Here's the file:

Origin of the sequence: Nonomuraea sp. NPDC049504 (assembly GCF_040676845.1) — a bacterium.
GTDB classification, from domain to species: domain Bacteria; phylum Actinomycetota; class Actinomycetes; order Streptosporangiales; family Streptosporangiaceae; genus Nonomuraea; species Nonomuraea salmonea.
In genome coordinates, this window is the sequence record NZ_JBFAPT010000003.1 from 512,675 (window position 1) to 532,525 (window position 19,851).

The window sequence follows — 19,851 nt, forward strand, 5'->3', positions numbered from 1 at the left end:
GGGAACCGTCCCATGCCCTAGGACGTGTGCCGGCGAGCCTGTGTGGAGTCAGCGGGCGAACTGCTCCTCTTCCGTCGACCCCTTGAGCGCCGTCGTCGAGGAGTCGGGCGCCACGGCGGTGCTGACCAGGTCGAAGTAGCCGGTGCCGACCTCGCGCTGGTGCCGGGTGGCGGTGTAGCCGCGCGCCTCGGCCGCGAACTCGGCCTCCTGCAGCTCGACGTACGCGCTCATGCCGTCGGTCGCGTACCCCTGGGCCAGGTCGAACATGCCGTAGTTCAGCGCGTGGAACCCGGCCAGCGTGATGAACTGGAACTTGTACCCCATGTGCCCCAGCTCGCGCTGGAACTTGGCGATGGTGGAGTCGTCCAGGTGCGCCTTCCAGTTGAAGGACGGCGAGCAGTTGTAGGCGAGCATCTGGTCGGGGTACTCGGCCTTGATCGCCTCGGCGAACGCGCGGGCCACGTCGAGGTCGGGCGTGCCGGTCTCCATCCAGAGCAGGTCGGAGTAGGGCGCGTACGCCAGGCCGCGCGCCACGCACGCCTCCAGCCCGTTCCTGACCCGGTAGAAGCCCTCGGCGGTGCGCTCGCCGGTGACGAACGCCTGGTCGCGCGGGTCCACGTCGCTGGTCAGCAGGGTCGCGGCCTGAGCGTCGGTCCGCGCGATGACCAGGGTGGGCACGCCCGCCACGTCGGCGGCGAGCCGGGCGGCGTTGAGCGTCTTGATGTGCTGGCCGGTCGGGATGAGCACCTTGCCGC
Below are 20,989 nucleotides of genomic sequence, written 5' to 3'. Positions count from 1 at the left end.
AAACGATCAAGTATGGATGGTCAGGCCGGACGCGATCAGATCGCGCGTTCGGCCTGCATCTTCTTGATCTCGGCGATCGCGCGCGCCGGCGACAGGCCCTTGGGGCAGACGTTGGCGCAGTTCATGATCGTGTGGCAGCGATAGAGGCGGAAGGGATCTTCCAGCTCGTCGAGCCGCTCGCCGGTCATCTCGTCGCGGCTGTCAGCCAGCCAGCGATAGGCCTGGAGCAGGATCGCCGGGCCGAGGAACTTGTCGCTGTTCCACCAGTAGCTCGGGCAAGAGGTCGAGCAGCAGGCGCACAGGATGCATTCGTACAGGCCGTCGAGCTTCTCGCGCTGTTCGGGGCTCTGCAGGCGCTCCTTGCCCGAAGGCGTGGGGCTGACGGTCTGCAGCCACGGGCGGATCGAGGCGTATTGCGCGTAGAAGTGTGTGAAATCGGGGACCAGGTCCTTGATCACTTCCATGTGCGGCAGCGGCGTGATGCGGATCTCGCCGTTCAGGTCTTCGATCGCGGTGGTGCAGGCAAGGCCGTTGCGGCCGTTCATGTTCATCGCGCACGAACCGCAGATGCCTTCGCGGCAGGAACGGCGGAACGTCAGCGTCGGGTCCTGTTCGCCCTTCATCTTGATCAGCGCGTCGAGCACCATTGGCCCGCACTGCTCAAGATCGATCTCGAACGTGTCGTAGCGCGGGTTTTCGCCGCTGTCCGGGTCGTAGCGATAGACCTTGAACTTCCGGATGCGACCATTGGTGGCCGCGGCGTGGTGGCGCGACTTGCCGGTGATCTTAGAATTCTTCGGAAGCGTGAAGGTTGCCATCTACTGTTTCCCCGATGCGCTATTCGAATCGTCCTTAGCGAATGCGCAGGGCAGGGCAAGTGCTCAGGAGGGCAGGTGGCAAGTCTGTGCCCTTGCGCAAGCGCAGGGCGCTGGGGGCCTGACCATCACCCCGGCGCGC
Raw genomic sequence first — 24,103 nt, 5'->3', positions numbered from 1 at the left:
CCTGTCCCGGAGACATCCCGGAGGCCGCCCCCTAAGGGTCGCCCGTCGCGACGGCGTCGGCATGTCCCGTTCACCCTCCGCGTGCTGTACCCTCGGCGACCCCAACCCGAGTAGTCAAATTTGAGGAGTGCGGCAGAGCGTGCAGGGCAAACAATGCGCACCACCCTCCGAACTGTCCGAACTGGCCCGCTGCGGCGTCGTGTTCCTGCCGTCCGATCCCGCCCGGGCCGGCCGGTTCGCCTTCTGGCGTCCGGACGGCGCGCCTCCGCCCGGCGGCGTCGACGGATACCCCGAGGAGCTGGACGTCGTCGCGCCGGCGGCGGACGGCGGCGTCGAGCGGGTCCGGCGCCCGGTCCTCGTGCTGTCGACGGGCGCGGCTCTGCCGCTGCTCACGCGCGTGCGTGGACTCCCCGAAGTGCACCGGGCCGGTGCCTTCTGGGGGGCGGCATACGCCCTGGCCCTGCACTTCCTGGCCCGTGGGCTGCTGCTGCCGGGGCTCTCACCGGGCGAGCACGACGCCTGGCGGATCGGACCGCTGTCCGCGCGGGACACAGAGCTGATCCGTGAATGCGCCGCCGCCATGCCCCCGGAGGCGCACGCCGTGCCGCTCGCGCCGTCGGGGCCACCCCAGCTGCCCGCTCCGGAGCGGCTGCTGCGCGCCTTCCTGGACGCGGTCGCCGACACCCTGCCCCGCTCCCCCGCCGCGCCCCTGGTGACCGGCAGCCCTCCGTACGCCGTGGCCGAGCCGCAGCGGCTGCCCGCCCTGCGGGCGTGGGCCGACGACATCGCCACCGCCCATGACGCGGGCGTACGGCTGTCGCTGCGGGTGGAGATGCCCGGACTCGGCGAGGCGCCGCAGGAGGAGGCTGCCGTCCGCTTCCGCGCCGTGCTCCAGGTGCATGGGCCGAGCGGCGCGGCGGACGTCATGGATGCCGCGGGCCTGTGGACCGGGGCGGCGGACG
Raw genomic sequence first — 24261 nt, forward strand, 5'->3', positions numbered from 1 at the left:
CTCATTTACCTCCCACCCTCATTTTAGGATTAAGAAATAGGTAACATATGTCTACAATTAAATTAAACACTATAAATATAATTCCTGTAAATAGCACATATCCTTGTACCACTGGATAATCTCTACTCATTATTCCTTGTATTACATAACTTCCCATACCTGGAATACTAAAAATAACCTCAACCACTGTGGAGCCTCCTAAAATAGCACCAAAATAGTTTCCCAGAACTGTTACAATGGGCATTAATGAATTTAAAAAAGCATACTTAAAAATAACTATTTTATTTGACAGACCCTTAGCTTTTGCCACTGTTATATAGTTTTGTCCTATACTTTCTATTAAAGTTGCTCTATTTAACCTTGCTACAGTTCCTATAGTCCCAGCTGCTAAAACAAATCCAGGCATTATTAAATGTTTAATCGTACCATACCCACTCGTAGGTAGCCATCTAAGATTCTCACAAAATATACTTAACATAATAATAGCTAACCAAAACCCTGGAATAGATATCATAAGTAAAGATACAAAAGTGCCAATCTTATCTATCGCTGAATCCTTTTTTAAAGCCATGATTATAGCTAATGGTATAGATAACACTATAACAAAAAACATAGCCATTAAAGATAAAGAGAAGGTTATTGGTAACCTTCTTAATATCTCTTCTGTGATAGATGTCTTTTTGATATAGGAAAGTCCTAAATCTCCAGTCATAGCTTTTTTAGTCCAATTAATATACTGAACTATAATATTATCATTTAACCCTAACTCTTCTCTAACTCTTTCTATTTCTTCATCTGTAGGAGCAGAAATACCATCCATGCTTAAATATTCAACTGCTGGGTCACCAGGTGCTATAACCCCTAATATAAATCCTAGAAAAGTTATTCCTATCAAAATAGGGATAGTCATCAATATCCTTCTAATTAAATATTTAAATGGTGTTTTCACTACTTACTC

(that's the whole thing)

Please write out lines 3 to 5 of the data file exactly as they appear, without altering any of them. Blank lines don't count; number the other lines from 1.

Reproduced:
In genome coordinates, this window is the sequence record NZ_JBFAPT010000003.1 from 512,675 (window position 1) to 532,525 (window position 19,851).

The window sequence follows — 19,851 nt, forward strand, 5'->3', positions numbered from 1 at the left end:
GGGAACCGTCCCATGCCCTAGGACGTGTGCCGGCGAGCCTGTGTGGAGTCAGCGGGCGAACTGCTCCTCTTCCGTCGACCCCTTGAGCGCCGTCGTCGAGGAGTCGGGCGCCACGGCGGTGCTGACCAGGTCGAAGTAGCCGGTGCCGACCTCGCGCTGGTGCCGGGTGGCGGTGTAGCCGCGCGCCTCGGCCGCGAACTCGGCCTCCTGCAGCTCGACGTACGCGCTCATGCCGTCGGTCGCGTACCCCTGGGCCAGGTCGAACATGCCGTAGTTCAGCGCGTGGAACCCGGCCAGCGTGATGAACTGGAACTTGTACCCCATGTGCCCCAGCTCGCGCTGGAACTTGGCGATGGTGGAGTCGTCCAGGTGCGCCTTCCAGTTGAAGGACGGCGAGCAGTTGTAGGCGAGCATCTGGTCGGGGTACTCGGCCTTGATCGCCTCGGCGAACGCGCGGGCCACGTCGAGGTCGGGCGTGCCGGTCTCCATCCAGAGCAGGTCGGAGTAGGGCGCGTACGCCAGGCCGCGCGCCACGCACGCCTCCAGCCCGTTCCTGACCCGGTAGAAGCCCTCGGCGGTGCGCTCGCCGGTGACGAACGCCTGGTCGCGCGGGTCCACGTCGCTGGTCAGCAGGGTCGCGGCCTGAGCGTCGGTCCGCGCGATGACCAGGGTGGGCACGCCCGCCACGTCGGCGGCGAGCCGGGCGGCGTTGAGCGTCTTGATGTGCTGGCCGGTCGGGATGAGCACCTTGCCGC